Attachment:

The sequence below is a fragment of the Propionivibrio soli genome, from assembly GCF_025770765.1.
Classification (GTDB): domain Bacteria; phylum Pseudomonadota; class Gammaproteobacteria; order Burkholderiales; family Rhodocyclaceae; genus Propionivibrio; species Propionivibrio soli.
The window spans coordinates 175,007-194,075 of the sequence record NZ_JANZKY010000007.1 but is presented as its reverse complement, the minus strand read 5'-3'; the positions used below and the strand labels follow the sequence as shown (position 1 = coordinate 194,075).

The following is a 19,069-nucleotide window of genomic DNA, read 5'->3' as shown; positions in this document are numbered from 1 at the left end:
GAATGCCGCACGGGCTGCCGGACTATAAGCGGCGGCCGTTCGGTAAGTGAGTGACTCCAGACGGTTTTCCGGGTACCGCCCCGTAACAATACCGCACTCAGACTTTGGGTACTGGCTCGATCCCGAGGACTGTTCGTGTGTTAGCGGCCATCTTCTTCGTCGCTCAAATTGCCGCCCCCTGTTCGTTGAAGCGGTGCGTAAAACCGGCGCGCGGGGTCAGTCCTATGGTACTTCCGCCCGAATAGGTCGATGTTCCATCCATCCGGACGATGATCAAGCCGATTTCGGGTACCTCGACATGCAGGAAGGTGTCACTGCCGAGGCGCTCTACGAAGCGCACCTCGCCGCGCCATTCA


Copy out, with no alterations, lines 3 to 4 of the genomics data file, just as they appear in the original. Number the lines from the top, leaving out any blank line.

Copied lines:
The window spans coordinates 175,007-194,075 of the sequence record NZ_JANZKY010000007.1 but is presented as its reverse complement, the minus strand read 5'-3'; the positions used below and the strand labels follow the sequence as shown (position 1 = coordinate 194,075).

The following is a 19,069-nucleotide window of genomic DNA, read 5'->3' as shown; positions in this document are numbered from 1 at the left end: